Scientific Archaelogy - Artificial Intelligence

We are interested in developing and implementing artificial intelligence algorithms to retrieve hidden information from archaeological contexts. These include:

1. Fire use by hominins. Hominins’ controlled use of fire is one of the most revolutionary transformations in cultural and biological evolution of the genus Homo. It provided our ancestors with heat, light, protection against predators, the ability to manipulate food products, both plants and meat, so as to ease their digestion and increase their nutritional value. The controlled used of fire, which differs from opportunistic use of naturally occurring fire, is associated with a specific set of cognitive skills and advanced behaviors, such as planning, collecting raw materials, fire handling, cooking and fabricating sharper stone tools. Investigating the origin of controlled use of fire has, however, been impeded by the fact that organic remains from fire activities do not survive for long periods of time. The identification of fire in Lower Paleolithic (LP) sites relies primarily on an initial visual assessment of artifacts' physical alterations, resulting in an underestimation of its prevalence in the archaeological record.

We have explored the organic and inorganic composition of flint/chert (1). The intercrystalline amorphous carbon material orients toward aligned stacking (through pi bonding) according to heating. Also, α-quartz changes the crystal structure as function of temperature, i.e., alpha to beta transitions at lower temperatures, or other polymorphs at higher temperatures. We have created a UV-Raman database using flint collected from different regions across Israel heated at different temperatures. We then, created an AI model, capable to estimate the temperatures to which the flint stone tools were heated. We applied this methodology to Qesem Cave (Israel) and discovered a differential heating (behavior) between flakes and blades (2) (Figure 1).

Figure 1. Schematic workflow.



Dr. Liora Kolska Horwitz - National Natural History Collections, The Hebrew University, Israel

Prof. Michael Chazan - Department of Anthropology, University of Toronto, Canada



1. Natalio, F., Corrales, T.P., Pierantoni, M., Rosenhek-Goldian, I., Cernescu, A., Raguin, E., Maria, R. and Cohen, S.R., 2021. Characterization of Eocene flint. Chemical Geology, 582, p.120427.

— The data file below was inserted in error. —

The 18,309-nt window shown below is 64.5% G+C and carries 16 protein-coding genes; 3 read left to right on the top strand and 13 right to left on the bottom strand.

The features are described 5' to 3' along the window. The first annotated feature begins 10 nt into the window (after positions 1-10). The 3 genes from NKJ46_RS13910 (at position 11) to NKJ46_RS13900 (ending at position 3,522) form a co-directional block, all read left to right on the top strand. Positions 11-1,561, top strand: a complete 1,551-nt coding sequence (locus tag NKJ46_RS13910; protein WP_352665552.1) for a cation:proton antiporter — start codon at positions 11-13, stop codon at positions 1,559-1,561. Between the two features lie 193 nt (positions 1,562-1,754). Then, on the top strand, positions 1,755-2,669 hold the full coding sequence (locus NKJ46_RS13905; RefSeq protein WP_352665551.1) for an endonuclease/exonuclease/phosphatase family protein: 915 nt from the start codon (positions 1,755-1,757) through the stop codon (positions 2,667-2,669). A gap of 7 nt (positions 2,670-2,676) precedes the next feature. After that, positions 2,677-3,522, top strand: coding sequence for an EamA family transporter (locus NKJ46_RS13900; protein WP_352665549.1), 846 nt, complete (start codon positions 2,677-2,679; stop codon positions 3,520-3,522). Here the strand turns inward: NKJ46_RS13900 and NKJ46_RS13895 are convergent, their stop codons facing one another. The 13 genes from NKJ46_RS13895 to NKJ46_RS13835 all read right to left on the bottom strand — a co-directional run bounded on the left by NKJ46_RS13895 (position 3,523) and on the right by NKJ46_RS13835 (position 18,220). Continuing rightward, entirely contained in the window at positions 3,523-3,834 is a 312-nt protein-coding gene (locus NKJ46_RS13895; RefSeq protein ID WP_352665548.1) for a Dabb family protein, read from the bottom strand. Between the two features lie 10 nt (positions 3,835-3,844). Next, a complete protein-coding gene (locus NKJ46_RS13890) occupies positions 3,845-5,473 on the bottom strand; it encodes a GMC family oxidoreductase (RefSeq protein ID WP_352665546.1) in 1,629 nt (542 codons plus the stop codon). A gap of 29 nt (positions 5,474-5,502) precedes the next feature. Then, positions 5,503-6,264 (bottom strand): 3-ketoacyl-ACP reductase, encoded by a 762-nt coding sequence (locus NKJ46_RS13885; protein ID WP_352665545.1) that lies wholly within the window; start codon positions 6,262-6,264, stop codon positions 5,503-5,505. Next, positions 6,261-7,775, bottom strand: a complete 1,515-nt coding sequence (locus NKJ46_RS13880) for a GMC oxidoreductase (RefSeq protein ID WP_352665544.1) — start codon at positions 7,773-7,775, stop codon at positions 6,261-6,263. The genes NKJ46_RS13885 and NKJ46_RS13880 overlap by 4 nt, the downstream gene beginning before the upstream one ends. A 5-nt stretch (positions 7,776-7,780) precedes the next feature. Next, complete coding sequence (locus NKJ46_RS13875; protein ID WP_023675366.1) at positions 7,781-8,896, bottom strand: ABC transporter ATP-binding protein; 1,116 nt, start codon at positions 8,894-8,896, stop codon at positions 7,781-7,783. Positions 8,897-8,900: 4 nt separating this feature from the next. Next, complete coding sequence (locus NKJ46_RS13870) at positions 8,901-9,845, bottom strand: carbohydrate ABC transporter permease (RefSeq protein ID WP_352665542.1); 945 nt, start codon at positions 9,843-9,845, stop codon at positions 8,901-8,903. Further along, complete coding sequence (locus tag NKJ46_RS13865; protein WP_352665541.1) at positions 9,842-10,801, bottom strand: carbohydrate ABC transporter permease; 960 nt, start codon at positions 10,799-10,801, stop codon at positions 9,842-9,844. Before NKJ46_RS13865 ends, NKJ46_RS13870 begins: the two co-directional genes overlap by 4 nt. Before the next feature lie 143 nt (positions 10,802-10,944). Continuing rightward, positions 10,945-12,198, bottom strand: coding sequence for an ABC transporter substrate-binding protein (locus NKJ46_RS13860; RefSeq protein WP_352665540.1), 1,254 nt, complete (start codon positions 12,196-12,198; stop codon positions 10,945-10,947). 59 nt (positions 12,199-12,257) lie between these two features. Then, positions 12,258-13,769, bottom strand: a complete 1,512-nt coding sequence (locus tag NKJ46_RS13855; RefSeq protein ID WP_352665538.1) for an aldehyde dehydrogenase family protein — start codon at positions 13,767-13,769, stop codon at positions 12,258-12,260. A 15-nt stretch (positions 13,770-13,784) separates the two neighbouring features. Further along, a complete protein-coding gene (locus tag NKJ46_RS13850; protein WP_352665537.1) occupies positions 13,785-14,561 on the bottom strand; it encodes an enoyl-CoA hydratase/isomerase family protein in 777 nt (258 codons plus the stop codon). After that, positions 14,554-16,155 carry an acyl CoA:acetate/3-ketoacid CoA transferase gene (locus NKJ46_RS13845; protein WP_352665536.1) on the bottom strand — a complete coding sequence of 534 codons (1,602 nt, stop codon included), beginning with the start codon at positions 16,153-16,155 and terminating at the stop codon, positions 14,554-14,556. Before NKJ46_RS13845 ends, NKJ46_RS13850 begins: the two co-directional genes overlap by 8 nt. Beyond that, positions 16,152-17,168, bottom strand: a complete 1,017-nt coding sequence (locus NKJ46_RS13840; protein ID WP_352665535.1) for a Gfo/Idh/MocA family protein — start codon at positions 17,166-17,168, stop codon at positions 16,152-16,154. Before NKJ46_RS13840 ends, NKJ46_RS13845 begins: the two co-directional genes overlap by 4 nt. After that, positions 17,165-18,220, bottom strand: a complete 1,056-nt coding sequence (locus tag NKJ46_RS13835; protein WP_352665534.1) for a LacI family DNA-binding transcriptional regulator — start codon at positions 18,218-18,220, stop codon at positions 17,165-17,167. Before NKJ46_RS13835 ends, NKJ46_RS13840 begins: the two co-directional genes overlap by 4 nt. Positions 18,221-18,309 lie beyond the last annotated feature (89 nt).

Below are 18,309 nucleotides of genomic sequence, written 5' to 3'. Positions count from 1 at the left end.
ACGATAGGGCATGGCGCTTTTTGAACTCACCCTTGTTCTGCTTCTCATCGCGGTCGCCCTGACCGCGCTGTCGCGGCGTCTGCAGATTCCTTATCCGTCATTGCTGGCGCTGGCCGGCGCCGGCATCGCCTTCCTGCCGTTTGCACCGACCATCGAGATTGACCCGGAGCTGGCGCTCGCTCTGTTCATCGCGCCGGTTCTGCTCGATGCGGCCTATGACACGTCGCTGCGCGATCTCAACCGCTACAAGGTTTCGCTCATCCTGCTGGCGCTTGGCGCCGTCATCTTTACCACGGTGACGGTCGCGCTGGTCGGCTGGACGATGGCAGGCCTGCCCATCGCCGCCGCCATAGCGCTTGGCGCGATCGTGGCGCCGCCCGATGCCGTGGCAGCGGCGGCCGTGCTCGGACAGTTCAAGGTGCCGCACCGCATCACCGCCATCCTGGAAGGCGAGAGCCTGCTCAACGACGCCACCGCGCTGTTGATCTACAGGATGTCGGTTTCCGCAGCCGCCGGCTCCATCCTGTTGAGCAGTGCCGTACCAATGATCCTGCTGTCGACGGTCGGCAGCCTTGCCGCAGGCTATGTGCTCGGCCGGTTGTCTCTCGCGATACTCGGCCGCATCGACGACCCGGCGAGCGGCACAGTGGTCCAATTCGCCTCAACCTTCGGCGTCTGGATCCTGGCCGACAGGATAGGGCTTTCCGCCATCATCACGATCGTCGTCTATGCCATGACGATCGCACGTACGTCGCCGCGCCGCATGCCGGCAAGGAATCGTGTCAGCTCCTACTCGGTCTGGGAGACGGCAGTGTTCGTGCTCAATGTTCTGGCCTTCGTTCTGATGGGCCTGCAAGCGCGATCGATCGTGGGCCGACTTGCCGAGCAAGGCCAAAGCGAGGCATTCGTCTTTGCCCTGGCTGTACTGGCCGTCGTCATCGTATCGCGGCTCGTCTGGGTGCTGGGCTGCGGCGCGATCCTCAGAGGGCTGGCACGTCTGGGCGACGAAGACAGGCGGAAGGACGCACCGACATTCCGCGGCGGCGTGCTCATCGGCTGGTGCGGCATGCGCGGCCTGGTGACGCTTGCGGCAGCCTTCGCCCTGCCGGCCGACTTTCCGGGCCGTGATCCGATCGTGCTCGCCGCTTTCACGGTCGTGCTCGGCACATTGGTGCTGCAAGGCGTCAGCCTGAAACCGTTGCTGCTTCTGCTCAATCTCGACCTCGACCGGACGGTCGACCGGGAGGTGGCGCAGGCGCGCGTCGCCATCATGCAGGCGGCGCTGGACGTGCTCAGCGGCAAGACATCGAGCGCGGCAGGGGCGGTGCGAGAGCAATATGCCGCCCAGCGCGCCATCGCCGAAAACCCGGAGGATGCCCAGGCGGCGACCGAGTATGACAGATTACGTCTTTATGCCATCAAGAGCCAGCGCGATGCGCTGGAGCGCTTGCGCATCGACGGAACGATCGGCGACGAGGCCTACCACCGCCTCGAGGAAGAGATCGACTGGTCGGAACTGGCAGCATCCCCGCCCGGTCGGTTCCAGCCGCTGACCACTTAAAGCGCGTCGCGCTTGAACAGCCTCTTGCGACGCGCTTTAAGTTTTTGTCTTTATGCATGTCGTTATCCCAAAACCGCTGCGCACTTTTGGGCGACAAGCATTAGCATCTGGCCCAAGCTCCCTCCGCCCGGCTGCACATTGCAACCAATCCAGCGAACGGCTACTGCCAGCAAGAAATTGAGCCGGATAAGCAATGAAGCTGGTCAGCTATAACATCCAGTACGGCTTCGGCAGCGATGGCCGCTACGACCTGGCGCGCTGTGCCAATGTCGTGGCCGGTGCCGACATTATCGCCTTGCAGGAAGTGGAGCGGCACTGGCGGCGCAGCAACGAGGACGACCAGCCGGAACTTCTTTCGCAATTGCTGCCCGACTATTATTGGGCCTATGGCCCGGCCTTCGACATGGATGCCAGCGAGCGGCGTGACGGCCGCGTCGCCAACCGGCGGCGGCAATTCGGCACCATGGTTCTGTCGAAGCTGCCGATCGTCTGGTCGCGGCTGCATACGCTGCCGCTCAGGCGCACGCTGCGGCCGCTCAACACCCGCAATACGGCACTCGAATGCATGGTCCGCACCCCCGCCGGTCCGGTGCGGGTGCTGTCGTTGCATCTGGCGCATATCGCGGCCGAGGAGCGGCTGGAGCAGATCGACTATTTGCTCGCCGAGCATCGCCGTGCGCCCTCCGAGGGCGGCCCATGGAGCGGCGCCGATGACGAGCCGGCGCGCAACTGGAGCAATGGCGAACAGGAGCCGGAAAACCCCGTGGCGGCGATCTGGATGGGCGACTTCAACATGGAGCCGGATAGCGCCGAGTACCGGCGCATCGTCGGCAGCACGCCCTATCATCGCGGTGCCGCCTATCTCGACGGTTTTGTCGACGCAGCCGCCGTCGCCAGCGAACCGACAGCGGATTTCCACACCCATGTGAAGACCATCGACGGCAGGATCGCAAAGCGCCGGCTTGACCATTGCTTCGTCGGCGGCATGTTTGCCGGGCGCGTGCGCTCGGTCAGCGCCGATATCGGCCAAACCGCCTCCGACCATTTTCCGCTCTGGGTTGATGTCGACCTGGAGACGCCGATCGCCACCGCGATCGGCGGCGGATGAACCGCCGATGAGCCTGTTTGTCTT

2. Agam, A., Azuri, I., Pinkas, I., Gopher, A. and Natalio, F., 2021. Estimating temperatures of heated Lower Palaeolithic flint artefacts. Nature Human Behaviour, 5(2), pp.221-228.

2. Technological evolution based on material culture. Deep learning is a powerful tool for exploring large datasets and discovering new patterns. Our initial work presented an account of a metric learning-based deep convolutional neural network (CNN) applied to an archaeological dataset (3). We trained a AI model (CNN) with several thousand artefact images, ranging from the Lower Palaeolithic period (1.4 million years ago) to the Late Islamic period (fourteenth century AD), were used to train the model (i.e., ) to discern artefacts by site and period. With this AI trained model, we constructed a website where researchers can upload their images and have the 5 closest hits ( based on our databse.

Also, we used this trained model to discern meaningful connections using Levantine Natufian artefacts as a case-study (3). Following up, we focus our current research to design toy-models by combining AI and network analysis graphs toward understanding technological evolution, transmission and dispersal of artififacts throughout time.


Prof. Raja Gyres - School of Electrical Engineering, Tel Aviv University, Israel



3. Resler, A., Yeshurun, R., Natalio, F. and Giryes, R., 2021. A deep-learning model for predictive archaeology and archaeological community detection. Humanities and Social Sciences Communications, 8(1), pp.1-10.